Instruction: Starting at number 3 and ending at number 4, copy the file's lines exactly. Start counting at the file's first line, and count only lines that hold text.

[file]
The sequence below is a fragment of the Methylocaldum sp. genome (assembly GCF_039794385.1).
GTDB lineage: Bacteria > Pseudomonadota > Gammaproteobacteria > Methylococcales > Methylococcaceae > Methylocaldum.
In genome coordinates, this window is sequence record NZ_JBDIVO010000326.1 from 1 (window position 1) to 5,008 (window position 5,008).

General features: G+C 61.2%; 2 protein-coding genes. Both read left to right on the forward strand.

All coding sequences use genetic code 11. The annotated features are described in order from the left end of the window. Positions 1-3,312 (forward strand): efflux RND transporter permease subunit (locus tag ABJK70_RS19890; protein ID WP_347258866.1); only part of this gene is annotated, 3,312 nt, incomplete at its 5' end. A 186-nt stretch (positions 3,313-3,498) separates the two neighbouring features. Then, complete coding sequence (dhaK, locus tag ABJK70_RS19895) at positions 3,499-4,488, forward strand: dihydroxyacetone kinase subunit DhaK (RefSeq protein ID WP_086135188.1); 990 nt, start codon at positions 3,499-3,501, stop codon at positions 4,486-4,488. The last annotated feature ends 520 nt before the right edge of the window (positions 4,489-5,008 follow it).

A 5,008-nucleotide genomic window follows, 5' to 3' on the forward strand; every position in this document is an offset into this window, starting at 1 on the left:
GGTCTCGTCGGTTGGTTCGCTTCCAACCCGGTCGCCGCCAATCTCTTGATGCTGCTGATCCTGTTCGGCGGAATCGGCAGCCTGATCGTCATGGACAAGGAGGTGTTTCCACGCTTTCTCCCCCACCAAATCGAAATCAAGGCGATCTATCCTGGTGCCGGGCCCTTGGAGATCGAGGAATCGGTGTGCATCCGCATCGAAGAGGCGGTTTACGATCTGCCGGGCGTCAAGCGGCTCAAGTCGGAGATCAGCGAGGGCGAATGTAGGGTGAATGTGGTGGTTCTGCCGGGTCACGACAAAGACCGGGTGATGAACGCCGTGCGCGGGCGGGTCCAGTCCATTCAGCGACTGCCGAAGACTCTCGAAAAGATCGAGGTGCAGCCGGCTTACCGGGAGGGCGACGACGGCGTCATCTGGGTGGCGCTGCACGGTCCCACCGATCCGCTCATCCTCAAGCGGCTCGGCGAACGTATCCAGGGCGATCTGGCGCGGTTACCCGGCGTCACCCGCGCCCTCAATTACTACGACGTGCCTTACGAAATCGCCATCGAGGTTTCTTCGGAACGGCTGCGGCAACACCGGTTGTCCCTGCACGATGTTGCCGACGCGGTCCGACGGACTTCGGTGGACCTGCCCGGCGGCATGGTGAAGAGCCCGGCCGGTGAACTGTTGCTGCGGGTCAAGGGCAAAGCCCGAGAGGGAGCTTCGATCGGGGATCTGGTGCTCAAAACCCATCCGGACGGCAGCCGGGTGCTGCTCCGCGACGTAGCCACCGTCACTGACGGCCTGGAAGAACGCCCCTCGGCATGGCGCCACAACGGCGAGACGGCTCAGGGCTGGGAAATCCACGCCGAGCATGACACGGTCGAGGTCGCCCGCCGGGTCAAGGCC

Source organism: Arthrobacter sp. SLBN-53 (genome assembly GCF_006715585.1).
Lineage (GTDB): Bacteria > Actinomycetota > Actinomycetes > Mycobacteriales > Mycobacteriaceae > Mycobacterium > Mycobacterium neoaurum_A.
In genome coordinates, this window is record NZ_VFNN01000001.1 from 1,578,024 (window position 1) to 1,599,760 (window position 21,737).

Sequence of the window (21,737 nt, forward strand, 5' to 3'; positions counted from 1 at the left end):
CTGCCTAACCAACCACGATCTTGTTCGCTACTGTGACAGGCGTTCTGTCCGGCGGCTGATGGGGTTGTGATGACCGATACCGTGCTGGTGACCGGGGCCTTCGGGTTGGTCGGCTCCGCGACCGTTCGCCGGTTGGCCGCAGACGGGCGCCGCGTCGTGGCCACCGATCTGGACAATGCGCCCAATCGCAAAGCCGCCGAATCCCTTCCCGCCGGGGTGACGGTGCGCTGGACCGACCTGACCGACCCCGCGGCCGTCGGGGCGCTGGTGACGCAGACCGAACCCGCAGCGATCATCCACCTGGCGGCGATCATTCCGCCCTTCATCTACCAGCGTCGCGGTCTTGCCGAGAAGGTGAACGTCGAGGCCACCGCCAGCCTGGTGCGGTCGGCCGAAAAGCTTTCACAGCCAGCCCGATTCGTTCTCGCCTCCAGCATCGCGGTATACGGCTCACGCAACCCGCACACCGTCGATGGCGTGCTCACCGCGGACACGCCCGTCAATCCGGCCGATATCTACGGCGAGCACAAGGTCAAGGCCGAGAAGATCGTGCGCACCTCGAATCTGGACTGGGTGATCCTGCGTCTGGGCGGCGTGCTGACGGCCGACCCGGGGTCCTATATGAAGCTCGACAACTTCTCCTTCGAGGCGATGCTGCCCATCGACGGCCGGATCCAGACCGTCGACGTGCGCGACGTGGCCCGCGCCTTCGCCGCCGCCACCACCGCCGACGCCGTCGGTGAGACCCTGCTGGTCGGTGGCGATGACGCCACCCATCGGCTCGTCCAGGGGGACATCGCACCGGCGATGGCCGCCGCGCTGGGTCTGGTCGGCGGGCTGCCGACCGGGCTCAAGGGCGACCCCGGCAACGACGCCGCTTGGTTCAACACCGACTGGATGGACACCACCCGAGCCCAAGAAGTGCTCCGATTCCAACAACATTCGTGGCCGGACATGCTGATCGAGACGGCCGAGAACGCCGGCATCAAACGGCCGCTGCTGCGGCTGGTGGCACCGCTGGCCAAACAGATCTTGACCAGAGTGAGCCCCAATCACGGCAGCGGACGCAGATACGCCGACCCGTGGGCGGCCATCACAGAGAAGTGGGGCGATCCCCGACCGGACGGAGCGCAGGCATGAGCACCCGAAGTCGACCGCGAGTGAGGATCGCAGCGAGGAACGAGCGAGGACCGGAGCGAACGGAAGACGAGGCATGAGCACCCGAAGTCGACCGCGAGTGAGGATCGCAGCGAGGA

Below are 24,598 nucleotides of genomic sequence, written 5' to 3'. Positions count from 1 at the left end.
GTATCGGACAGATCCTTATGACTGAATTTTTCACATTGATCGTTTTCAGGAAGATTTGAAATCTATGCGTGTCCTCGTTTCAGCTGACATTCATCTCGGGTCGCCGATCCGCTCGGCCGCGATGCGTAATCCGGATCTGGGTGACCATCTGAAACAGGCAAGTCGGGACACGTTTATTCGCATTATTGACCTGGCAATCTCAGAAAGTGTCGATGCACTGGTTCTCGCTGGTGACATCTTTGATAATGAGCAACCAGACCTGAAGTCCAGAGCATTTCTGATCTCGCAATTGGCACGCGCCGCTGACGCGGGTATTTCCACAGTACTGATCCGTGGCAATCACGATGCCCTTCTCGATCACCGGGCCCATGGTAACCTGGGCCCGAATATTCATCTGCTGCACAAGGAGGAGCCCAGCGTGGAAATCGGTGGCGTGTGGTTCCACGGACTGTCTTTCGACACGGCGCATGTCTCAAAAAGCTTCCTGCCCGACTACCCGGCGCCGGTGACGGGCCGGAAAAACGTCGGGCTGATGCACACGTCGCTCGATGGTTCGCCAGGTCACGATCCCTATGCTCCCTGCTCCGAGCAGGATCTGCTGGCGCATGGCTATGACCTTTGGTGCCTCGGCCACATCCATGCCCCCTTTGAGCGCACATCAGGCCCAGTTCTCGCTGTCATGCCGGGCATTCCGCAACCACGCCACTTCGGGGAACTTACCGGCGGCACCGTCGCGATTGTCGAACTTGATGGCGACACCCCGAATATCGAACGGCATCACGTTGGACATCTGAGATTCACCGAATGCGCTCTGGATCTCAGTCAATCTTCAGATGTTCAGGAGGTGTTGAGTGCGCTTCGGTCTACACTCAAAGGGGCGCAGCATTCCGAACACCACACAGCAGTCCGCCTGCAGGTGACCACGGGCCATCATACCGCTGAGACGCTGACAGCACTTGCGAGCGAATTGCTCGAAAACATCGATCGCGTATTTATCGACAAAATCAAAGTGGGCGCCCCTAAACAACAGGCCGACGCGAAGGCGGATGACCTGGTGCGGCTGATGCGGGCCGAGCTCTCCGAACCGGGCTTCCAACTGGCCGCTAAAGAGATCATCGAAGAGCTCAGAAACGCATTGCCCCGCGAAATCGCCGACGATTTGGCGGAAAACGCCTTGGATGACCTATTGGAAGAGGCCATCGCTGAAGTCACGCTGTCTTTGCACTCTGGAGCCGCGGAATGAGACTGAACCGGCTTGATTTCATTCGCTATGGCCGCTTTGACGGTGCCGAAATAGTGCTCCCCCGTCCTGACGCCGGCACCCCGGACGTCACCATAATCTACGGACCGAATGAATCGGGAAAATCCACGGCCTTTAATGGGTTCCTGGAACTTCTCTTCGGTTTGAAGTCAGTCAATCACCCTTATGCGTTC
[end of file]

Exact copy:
In genome coordinates, this window is sequence record NZ_JBDIVO010000326.1 from 1 (window position 1) to 5,008 (window position 5,008).

General features: G+C 61.2%; 2 protein-coding genes. Both read left to right on the forward strand.